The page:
The public offices are a public trust, to be held and administered with the same exact justice and the same conscientious regard for the responsibilities involved as are required in the execution of private trusts.
From the Address upon the Opening of the New York and Brooklyn Bridge, 24 May, 1883.
But what man is fit to hold office? Only he who regards political office as a public trust, and not as a private perquisite to be used for the pecuniary advantage of himself or his family, or even his party.
Offices are public trusts. Although the incumbent of a public office has a property right in it, yet the office itself is a public trust and is conferred, not for his benefit, but the for benefit of the political society.
I cannot believe that the vast peaceful army of Union soldiers who, having contentedly resumed their places in the ordinary avocations of life, cherish as sacred the memory of patriotic service, or who, having been disabled by the casualties of war, justly regard the present pension roll, on which appear their names as a roll of honor, desire at this time and in the present exigency to be confounded with those who, through such a bill as this, are willing to be objects of charity and to gain a place upon the pension roll through alleged dependence.Veto of Dependent Pension Bill, 11 February, 1887.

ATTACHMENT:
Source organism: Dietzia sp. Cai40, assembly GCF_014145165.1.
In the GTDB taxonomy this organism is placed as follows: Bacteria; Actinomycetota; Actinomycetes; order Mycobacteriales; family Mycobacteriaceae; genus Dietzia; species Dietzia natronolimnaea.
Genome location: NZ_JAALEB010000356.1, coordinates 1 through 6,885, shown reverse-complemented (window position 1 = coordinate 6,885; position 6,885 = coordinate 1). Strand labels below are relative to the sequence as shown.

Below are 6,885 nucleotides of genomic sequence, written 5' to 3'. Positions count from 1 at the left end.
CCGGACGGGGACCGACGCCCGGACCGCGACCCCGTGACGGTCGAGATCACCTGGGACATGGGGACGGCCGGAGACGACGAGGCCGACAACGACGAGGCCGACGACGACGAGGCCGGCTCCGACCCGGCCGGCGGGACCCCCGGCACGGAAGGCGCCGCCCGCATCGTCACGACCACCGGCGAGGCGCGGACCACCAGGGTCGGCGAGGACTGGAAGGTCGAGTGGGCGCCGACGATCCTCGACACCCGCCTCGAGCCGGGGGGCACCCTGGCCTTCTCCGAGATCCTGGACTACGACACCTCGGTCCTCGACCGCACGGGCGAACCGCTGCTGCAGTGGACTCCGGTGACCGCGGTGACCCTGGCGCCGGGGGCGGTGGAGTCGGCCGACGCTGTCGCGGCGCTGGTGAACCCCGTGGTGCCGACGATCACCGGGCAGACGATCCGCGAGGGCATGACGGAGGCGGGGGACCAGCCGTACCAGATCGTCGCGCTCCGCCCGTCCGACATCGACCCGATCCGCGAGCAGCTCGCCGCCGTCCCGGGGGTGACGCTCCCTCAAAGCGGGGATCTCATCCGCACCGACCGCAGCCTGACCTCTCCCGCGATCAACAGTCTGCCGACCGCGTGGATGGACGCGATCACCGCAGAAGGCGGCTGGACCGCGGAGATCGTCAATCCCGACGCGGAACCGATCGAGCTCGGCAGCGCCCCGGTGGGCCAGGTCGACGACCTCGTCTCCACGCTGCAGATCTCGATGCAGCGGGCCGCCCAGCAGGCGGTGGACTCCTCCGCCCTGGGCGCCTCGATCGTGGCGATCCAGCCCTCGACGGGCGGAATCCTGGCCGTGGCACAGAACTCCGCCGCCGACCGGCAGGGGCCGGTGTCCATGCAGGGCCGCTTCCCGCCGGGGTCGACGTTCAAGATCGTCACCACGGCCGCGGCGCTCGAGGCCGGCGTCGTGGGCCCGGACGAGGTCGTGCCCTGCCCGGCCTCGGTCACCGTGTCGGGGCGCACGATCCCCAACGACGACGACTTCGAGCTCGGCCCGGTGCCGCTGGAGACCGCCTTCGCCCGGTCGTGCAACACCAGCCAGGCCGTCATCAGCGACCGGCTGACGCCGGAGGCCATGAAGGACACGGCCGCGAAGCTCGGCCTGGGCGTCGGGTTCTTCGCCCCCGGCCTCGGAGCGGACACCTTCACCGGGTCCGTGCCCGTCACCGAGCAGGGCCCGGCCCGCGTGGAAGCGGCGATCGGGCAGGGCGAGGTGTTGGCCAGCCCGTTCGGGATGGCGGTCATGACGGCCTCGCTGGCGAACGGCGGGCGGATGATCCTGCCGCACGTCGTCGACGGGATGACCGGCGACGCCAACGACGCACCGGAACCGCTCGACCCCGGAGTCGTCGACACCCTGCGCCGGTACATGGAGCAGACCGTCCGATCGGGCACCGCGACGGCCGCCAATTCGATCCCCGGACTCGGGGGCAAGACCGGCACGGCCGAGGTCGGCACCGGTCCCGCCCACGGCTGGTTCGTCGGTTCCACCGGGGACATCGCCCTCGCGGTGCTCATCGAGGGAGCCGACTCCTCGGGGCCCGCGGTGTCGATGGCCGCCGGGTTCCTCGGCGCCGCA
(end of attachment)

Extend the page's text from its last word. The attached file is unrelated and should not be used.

Communism is a hateful thing and a menace to peace and organized government. But the communism of combined wealth and capital, the outgrowth of overweening cupidity and selfishness which assiduously undermines the justice and integrity of free institutions, is not less dangerous than the communism of oppressed poverty and toil, which, exasperated by injustice and discontent, attacks with wild disorder the citadel of misrule.Annual Message, 1888.
They love him, gentlemen, and they respect him, not only for himself, for his character, for his integrity and judgment and iron will, but they love him most for the enemies he has made.Of Mr. Cleveland, by the Chairman of the National Convention, Chicago, 1884.
Practical Politics. From the Bishops Address at the Washington Centennial Service in St. Pauls Chapel, New York City, 30 April, 1889.
The conception of the National Government as a huge machine, existing mainly for the purpose of rewarding partisan servicethis was a conception so alien to the character and conduct of Washington and his associates that it seems grotesque even to speak of it. It would be interesting to imagine the first President of the United States confronted with some one who had ventured to approach him upon the basis of what is now commonly called practical politics.
If there be no nobility of descent, all the more indispensable is it that there should be nobility of ascenta character in them that bear rule, so fine and high and pure, that as men come within the circle of its influence they involuntarily pay homage to that which is the one preëminent distinction, the Royalty of Virtue.From the Same.
From a Speech at the Washington Centennial Celebration: Sub-Treasury, Wall St., New York City, 30 April, 1889.
Self-seeking has no public observance or anniversary. The captain who gives to the sea his cargo of rags, that he may give safety and deliverance to his imperilled fellow-men, has fame; he who lands the cargo has only wages.